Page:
In fact, August Pullman (Auggie for short) loves his space helmet. Not only does it help him pretend to be an astronaut—which any 11-year-old who loves science, video games and Star Wars will tell you is awesome—but it also totally covers his face. And on a day like this one, that’s a particularly awesome thing, too.
Auggie’s mom calls him a “wonder.” And he may, in fact, be one, in a clinical sort of way: It’s taken 27 different surgeries just to help him function like any other kid his age. But Auggie would prefer it if he could simply be labeled as … normal.
You see, Auggie was born with a congenital disorder that caused severe facial disfigurement (among other health problems). So when he walks into a room, well, normal is not the first thing that comes to people’s mind.
Auggie has learned to cope with that unfortunate, sideshow-like public existence. And he’s lived a fairly average life with his parents, Isabel and Nate, and older sis, Via. Until now, though, he’s been homeschooled by his mom. And today it’s time for him to venture out to public school and 5th grade.
Auggie has already toured the school a few days back. Mr. Tushman, the principal, made arrangements for a couple of other kids to show him around the empty facility to give him a feel for the place. The kids were nice about it. But Auggie could tell that one boy, Julian, saw him as a flat-out freak. Julian is one of those kids who will smile and be nice in front of adults but privately do hurtful things to anybody he doesn’t care for.
He doesn’t care for Auggie.
So, yeah, space helmets are cool. And as Auggie walks with his family toward the Beecher Preparatory School’s front courtyard, he wishes he could keep it on all day. Or maybe just keep walking with the people he loves, those he knows love him.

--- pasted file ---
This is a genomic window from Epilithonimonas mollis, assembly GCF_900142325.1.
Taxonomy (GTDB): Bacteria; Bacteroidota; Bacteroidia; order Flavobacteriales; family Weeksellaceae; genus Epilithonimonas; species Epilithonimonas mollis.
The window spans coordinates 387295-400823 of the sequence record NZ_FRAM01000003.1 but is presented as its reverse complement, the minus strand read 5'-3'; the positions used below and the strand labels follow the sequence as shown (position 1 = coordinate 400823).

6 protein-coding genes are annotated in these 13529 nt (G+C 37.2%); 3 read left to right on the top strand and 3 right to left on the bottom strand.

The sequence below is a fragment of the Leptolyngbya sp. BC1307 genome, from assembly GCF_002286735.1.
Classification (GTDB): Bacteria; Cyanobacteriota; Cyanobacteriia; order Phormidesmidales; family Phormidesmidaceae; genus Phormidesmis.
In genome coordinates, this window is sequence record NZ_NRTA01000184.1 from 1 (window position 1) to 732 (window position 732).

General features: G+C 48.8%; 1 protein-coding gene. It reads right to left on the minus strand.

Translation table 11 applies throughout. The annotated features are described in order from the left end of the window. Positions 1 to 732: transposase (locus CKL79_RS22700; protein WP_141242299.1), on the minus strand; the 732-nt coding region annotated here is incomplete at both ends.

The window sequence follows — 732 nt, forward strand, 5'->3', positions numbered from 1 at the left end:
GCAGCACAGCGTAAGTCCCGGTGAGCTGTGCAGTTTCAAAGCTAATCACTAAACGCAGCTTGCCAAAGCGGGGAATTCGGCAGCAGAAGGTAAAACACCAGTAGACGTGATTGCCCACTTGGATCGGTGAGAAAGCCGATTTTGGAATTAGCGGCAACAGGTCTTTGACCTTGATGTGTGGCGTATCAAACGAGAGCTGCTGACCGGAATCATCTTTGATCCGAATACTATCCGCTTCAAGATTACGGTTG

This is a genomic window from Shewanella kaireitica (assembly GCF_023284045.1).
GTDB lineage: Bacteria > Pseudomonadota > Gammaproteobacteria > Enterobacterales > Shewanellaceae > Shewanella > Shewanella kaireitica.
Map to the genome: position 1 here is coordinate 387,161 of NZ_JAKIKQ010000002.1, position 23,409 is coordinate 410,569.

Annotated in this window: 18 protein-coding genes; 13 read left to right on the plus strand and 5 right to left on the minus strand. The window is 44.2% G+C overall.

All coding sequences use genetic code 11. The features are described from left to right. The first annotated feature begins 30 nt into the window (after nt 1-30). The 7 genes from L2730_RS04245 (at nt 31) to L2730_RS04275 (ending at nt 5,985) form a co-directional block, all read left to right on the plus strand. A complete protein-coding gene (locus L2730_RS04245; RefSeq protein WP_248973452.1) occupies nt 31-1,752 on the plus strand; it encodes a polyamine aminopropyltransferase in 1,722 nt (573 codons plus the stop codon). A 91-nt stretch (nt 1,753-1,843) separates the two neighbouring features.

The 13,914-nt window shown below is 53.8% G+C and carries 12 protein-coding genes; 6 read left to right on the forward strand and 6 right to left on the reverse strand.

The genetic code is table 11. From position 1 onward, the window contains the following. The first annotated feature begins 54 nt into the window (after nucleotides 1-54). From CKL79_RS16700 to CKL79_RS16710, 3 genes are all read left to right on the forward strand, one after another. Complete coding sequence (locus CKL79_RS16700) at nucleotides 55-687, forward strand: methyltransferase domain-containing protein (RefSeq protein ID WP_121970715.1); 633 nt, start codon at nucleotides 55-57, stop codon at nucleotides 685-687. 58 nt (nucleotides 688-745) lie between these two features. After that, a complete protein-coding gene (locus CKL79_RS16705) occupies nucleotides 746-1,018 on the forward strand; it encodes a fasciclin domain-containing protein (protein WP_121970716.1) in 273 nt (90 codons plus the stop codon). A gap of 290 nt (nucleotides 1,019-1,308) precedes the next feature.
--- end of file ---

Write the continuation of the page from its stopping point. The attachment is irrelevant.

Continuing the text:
But he can’t. It’s time to stop, take off his helmet, walk into the school on his own and let the open-mouthed staring begin. It’s time for Auggie to see what “normal” really looks like.
The Pullman family isn’t particularly spiritual, but Isabel does pray aloud, “Dear God, please make them be nice to him,” when dropping Auggie off at school one day.
In the course of finding her bearings in a new school year, Via meets a “theater nerd” named Justin and talks about missing her deceased grandmother, who always supported her. “Your grandmother’s still cheering you on,” Justin assures her.
Mr. Tushman and another teacher named Mr. Browne both try to make school a safe place for Auggie, one where he can have a thoughtful learning experience. Both of them come to Auggie’s aid at times. Mr. Browne repeatedly asks kids to think about their choices, namely who they want to be and become. “Your deeds are your monuments,” he tells a class of kids.
And though those encouragements toward kindness and wise choices don’t always seem to be applied by the student body, eventually we see some kids begin to mature in positive ways. They begin to take notice of others’ behavior, and one by one they cross the self-imposed demarcation line between Auggie and themselves. As they do so, friendships begin to blossom.
The film also takes the time to look at Auggie’s changing world from a variety of perspectives, including that of Auggie’s sister Via; his new friend, Jack; and Via’s estranged friend, Miranda. Eventually, it’s dramatically demonstrated that a determined, loving family cannot only pull together and see its way through trying times, it can also have a glowing, positive impact on people outside the immediate family.
The Pullmans comfort one another, express their love for each other and verbalize the pride they feel for each family member’s accomplishments. And after gaining friends and acceptance, Auggie declares that many of the friends, family, and teachers who surround him also deserve praise and applause—something we can so easily forget to give in our day-to-day lives.